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How Fighting and Divorce Impact a Child’s Alcohol Use

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Child hiding in corner from parents arguing due to the impact of alcoholWill saw his parents fight…a lot. On the nights when he didn’t see them argue, he could hear them from his bedroom. This went on for a few years, until they eventually got divorced.

Now, Will is all grown up and has a family of his own. He also has a substance use disorder.

Is Will’s alcoholism related to his home-life as a child? Would he struggle with alcohol use if his parents had gotten along better? Did the divorce drive him to drink?

These are the questions researchers have been asking.

Studies indicate that alcohol use disorder is passed down through the generations. In other words, alcoholism runs in families. We know that children of alcoholics are four times more likely than other kids to develop alcohol use disorders.

But what about other family stressors? Are kids more likely to misuse alcohol later in life if they grow up in a household filled with strife? Or if their parents divorce? Does little Will have a chance of a healthy future?

Let’s dig into what researchers found.

Twin Study Reveals Trend

Recently, researchers looked into the lives of 9005 adult twins. They reviewed the presence of alcohol use disorders (AUD), parental divorce, parental AUD, and relationship discord of parents.

Investigators went into the study with the background knowledge that AUD “has a strong familial component.” With this in mind, they wanted to test whether “exposure to parental divorce and relationships discord contributes to the intergenerational transmission of AUD.”

And what did they find?

The results were not surprising. They found that exposure to parental divorce and parental relationship discord (which was often due to a parent’s alcohol use disorder) affected the child’s likelihood of developing an AUD. The results were the same for both male and female children.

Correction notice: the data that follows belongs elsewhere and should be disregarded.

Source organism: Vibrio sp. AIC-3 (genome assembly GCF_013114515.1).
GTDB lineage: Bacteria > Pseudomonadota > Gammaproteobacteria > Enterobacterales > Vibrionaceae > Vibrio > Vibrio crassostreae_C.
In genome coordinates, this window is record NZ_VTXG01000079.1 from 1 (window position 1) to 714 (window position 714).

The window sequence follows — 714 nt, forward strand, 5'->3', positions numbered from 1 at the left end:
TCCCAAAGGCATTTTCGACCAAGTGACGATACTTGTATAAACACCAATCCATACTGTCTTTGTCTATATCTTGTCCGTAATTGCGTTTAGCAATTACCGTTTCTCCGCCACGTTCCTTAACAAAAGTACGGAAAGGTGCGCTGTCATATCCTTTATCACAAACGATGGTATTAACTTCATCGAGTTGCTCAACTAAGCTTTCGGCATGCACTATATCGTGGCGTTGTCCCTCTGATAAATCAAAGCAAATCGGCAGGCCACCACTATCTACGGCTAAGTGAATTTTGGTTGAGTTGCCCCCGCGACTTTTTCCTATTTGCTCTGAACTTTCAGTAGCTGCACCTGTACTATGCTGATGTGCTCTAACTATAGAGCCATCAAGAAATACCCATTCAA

In other words, regardless of whether a child is a boy or a girl, “parental divorce and relationship discord contribute to the intergenerational transmission of alcohol use disorder.”


What are the reasons behind this increased risk? Why does fighting and divorce contribute to a child’s alcohol use? Several things are going on.

  • First: The child often experiences a lot of loss when there is discord and divorce in the home. They may experience lost time with each parent, a loss of financial security, loss of emotional security, a loss of religious practice/faith, and reduced physical health.
  • Second: The child learns negative patterns of behavior that are modeled by the parents.
  • Third: These negative experiences often lead to feelings of guilt, anxiety, embarrassment, confusion, anger, or depression.

The child may never learn how to cope with or manage these losses and difficult emotions. Instead, they turn to alcohol use.

Putting It into Practice

Childhood homeSo, how does this study help kids like Will? Researchers point out that the results of this study are consistent with “genetic nurturance” – how a child is nurtured affects their risk of AUD. Parents pass on the risk indirectly through their home environment.

Often, these kids don’t know how to handle the stress at home, and the turmoil comes out in unhealthy ways. They may do poorly in school, withdraw from classmates, act aggressively toward others, or resort to delinquent behavior such as stealing or violence. They may also frequently complain of physical issues, such as stomachaches or headaches. Depression and suicidal behavior are also common.

Knowing this, professionals who provide therapy and substance-related interventions can better serve children. They can watch for these warning signs. They can target interventions for kids who experience divorce or stress at home. These at-risk kids can receive additional support to try to counter their increased risk of developing an alcohol use disorder.

These children and adolescents can benefit from mutual-help groups, educational programs, and individual therapy. These supports can help children process their struggles in healthy ways and understand that their parents’ problems are not their fault. This support can also prevent feelings of isolation.

Treatment can also extend to the entire family. Professionals can help the family learn better ways of relating to each other. These interventions can help minimize trauma to children like Will, and reduce their risk of future addiction.

If you or someone you love is experiencing a substance use disorder, help is available, call 800-948-8417 Question iconCalls are forwarded to these paid advertisers .

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